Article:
What�s the most important asset a company can hold? Data, and therefore one of the most important business requirements of companies is the availability of that data. Companies need to quickly gain access to their data during unexpected failure or planned downtime.
Having already experienced both log-shipping and replication techniques on other systems, Mirroring seemed like a good compromise between the two.
Introduced in SQL Server 2005, Database Mirroring gives DBAs another option for maintaining high availability, whilst minimizing performance impact and enhancing the security of their data. It�s a new feature with many benefits and in this article; I will hopefully outline these benefits and the functionality that Mirroring brings.
Of course, individual company requirements such as �acceptable� performance, �allowable� data loss, service-level agreements, particular server hardware, how your network performs and size of your database logs will be factors in deciding which type of mirroring you choose to implement. As with most decisions concerning IT, the cost of your desired solution is also a factor. (E.g. Clustering is an expensive high availability method when compared to Database Mirroring!).
Database mirroring maintains two copies of a single database that must reside on different instances of SQL Server. Typically, these instances will reside on computers in different locations, depending on your DR setup. One instance serves the database to clients (known as the principal server), while the other instance acts as a hot or warm standby server (known as the mirror server).
In a way, Mirroring provides a hybrid solution i.e. it can provide a copy of the database like Log Shipping whilst also providing rapid failover capabilities like Clustering does. A bit of both worlds!
Mirroring works only with full recovery model. Database mirroring is available in both Enterprise and Standard editions of SQL Server.
Mirroring allows the user to create an exact copy of a database on a different server. And as mentioned earlier, the mirrored database must reside on different instance of SQL Server.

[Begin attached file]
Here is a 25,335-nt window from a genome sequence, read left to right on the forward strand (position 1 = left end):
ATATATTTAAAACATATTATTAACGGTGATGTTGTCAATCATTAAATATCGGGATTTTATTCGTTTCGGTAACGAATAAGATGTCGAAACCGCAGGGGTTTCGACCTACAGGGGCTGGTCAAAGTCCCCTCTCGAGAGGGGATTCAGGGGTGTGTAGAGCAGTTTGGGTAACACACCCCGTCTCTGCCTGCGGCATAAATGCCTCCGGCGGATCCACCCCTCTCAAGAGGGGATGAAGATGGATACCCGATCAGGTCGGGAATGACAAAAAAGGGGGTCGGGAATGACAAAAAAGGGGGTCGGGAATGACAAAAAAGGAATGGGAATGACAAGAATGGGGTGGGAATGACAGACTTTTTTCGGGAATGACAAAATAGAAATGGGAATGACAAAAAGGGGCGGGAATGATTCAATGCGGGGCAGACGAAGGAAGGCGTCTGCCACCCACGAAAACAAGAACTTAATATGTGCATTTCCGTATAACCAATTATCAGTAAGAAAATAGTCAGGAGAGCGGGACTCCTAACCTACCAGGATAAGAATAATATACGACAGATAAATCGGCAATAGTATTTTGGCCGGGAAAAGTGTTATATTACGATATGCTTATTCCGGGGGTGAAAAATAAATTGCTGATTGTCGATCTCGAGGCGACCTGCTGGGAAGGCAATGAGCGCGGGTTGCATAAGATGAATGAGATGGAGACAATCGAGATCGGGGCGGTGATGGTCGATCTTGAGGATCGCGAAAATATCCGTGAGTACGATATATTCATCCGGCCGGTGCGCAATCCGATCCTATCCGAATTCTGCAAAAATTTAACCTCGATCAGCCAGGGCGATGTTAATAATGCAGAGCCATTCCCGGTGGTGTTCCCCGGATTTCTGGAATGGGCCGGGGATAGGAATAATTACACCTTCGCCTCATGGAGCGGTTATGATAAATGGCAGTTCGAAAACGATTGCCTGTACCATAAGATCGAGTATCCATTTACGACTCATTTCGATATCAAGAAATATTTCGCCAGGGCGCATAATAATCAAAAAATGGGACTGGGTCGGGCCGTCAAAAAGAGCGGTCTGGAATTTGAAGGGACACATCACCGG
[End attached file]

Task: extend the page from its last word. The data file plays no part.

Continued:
Database mirroring maintains a hot standby database (known as the mirror database) that can quickly assume client connections in the event of a principal database outage.
Database mirroring involves two copies of a single database that reside on different computers. At any given time, only one copy of the database is available to clients. This copy is known as the principal database.
Unlike log shipping which works by applying full transaction log backups to a warm standby database, database mirroring works by transferring and applying a stream of database log records from the principal database to the other copy of the database (the mirror database).
It applies every database modification that is made on the principal database to the mirror database. This includes data changes as well as changes to the physical and logical structures in the database, such as database files, tables, and indexes. I will explain the various components of Mirroring in more detail later in this article.
As mentioned, the primary goal of database mirroring is to increase data availability and allow failover in case a server hosting the database becomes unavailable (e.g. as the result of hardware or network failure). In principle, it is similar to the log shipping, available in SQL Server 2000. As in log shipping, entries from a transaction log in one database are transferred and applied from its instance on a primary server (or the �principal� in Mirroring speak!) to its copy on a secondary server (the �mirror�), which, by the way, implies that a mirrored database must be in full recovery mode, so its transaction logs are not overwritten.
Maintaining synchronised copies of a database on two separate servers allows switching between them on an as needed basis, reversing roles of partners participating in the mirroring session, (the former principal becomes the mirror and vice versa). This functionality can be very useful when it comes to planned outages for software upgrades or hardware refreshes etc.